(1) the term “consumer” means any renter, purchaser, or subscriber of goods or services from a video tape service provider;
(2) the term “ordinary course of business” means only debt collection activities, order fulfillment, request processing, and the transfer of ownership;
(3) the term “personally identifiable information” includes information which identifies a person as having requested or obtained specific video materials or services from a video tape service provider; and
(4) the term “video tape service provider” means any person, engaged in the business, in or affecting interstate or foreign commerce, of rental, sale, or delivery of prerecorded video cassette tapes or similar audio visual materials, or any person or other entity to whom a disclosure is made under subparagraph (D) or (E) of subsection (b)(2), but only with respect to the information contained in the disclosure.
(2) A video tape service provider may disclose personally identifiable information concerning any consumer—
(A) to the consumer;
(B) to any person with the informed, written consent of the consumer given at the time the disclosure is sought;
(C) to a law enforcement agency pursuant to a warrant issued under the Federal Rules of Criminal Procedure, an equivalent State warrant, a grand jury subpoena, or a court order;
(D) to any person if the disclosure is solely of the names and addresses of consumers and if—
(i) the video tape service provider has provided the consumer with the opportunity, in a clear and conspicuous manner, to prohibit such disclosure; and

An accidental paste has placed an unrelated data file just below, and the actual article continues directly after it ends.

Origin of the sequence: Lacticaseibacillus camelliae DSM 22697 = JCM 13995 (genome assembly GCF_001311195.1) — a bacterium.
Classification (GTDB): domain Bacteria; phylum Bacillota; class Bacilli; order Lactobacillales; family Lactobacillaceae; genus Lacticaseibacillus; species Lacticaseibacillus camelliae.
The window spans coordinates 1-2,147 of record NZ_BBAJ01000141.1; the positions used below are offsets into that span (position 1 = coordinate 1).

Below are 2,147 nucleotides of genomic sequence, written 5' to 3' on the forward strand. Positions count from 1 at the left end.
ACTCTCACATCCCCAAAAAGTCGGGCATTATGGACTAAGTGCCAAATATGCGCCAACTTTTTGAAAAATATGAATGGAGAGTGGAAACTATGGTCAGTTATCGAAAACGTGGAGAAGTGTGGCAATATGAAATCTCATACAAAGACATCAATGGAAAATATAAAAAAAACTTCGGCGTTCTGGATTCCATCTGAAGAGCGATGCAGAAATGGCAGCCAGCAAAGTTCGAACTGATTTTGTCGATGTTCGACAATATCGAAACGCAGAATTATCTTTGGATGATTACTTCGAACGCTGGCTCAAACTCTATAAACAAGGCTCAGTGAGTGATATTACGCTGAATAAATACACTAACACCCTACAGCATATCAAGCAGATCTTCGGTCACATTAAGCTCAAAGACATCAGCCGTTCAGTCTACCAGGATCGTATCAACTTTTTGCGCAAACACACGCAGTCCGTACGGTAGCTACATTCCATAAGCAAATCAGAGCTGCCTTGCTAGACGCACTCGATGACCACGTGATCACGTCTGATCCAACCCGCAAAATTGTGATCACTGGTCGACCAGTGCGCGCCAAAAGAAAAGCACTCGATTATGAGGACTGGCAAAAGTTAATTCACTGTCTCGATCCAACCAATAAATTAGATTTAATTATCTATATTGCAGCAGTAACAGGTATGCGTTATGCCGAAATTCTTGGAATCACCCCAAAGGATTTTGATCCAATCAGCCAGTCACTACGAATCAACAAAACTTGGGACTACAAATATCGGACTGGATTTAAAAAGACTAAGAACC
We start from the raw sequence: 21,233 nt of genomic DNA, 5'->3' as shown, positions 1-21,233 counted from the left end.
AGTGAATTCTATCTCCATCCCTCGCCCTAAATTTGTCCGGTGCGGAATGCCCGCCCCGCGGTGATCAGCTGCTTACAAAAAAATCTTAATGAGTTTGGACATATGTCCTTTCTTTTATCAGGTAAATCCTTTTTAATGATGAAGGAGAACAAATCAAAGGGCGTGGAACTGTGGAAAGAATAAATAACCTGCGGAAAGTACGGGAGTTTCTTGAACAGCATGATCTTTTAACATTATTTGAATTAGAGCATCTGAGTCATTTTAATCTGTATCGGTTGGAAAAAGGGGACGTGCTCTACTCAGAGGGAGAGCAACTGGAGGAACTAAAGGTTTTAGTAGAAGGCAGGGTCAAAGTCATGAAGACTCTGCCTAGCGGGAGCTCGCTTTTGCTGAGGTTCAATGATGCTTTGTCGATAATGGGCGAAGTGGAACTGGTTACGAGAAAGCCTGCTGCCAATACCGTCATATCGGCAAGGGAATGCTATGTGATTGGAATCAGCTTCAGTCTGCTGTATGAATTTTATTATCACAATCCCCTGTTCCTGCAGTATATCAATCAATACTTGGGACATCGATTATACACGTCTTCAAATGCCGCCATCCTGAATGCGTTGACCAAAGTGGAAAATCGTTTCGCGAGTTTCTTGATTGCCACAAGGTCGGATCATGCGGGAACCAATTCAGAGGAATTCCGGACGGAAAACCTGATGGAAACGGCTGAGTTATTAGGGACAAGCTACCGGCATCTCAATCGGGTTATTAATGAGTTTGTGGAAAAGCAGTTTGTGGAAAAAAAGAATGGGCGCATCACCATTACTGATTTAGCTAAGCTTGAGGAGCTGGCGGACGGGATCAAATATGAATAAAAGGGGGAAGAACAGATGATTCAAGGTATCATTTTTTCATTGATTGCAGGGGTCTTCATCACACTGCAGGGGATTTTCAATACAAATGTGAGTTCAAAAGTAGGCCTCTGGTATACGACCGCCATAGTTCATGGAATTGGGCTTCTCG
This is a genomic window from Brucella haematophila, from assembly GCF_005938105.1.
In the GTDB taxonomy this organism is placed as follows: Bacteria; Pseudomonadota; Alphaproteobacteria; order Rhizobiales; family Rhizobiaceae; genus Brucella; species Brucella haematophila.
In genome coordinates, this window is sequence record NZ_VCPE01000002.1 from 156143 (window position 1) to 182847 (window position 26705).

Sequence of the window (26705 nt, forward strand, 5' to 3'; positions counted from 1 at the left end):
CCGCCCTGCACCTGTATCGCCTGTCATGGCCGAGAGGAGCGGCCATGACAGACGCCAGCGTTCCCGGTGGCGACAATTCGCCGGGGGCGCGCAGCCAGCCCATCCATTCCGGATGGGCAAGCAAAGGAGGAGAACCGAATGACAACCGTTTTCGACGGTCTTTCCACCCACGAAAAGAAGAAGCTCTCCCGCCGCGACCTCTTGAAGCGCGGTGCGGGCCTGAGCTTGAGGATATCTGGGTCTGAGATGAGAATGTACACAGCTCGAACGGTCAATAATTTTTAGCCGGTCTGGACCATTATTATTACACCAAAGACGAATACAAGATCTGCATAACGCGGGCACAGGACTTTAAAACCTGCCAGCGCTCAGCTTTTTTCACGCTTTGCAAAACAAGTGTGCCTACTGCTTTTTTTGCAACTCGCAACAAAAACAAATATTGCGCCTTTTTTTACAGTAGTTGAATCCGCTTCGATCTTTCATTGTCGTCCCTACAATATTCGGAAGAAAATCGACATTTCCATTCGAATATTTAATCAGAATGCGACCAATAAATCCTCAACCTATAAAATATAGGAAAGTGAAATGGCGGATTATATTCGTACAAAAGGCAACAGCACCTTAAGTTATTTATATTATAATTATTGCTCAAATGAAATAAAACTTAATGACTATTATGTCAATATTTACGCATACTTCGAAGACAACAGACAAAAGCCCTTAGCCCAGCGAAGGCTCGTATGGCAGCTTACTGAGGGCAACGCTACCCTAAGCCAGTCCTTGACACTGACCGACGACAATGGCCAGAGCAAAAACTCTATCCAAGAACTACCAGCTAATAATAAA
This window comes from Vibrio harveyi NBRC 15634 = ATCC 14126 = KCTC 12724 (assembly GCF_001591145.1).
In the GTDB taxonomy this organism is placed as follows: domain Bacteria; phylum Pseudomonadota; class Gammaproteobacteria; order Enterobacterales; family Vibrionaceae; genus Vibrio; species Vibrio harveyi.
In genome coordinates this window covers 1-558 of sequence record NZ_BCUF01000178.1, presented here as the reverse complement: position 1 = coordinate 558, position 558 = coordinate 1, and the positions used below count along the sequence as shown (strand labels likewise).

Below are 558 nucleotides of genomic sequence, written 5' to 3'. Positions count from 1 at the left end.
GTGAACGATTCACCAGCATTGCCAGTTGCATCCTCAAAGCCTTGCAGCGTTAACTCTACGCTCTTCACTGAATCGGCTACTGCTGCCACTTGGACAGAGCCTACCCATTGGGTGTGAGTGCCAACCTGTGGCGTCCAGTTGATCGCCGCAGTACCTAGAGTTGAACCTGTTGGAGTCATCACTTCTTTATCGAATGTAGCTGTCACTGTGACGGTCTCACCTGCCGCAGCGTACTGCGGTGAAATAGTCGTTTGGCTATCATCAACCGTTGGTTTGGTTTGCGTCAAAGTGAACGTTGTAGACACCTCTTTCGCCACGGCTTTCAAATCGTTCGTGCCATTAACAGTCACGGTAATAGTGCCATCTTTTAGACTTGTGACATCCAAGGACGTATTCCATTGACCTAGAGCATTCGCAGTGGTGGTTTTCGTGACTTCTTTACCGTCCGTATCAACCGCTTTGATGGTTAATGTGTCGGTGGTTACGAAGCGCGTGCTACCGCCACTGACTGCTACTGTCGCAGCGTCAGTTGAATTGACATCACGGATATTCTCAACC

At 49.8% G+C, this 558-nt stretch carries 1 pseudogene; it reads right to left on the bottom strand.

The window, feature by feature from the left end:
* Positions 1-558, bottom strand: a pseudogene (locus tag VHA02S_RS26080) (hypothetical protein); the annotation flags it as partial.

(ii) the disclosure does not identify the title, description, or subject matter of any video tapes or other audio visual material; however, the subject matter of such materials may be disclosed if the disclosure is for the exclusive use of marketing goods and services directly to the consumer;
(E) to any person if the disclosure is incident to the ordinary course of business of the video tape service provider; or
(F) pursuant to a court order, in a civil proceeding upon a showing of compelling need for the information that cannot be accommodated by any other means, if—
(i) the consumer is given reasonable notice, by the person seeking the disclosure, of the court proceeding relevant to the issuance of the court order; and
(ii) the consumer is afforded the opportunity to appear and contest the claim of the person seeking the disclosure.
If an order is granted pursuant to subparagraph (C) or (F), the court shall impose appropriate safeguards against unauthorized disclosure.
(3) Court orders authorizing disclosure under subparagraph (C) shall issue only with prior notice to the consumer and only if the law enforcement agency shows that there is probable cause to believe that the records or other information sought are relevant to a legitimate law enforcement inquiry. In the case of a State government authority, such a court order shall not issue if prohibited by the law of such State. A court issuing an order pursuant to this section, on a motion made promptly by the video tape service provider, may quash or modify such order if the information or records requested are unreasonably voluminous in nature or if compliance with such order otherwise would cause an unreasonable burden on such provider.
(2) The court may award—
(A) actual damages but not less than liquidated damages in an amount of $2,500;
(B) punitive damages;
(C) reasonable attorneys’ fees and other litigation costs reasonably incurred; and
(D) such other preliminary and equitable relief as the court determines to be appropriate.
(3) No action may be brought under this subsection unless such action is begun within 2 years from the date of the act complained of or the date of discovery.
(4) No liability shall result from lawful disclosure permitted by this section.
(Added Pub. L. 100–618, §2(a)(2), Nov. 5, 1988, 102 Stat. 3195.)
The Federal Rules of Criminal Procedure, referred to in subsec. (b)(2)(C), are set out in the Appendix to this title.
A prior section 2710 was renumbered section 2711 of this title.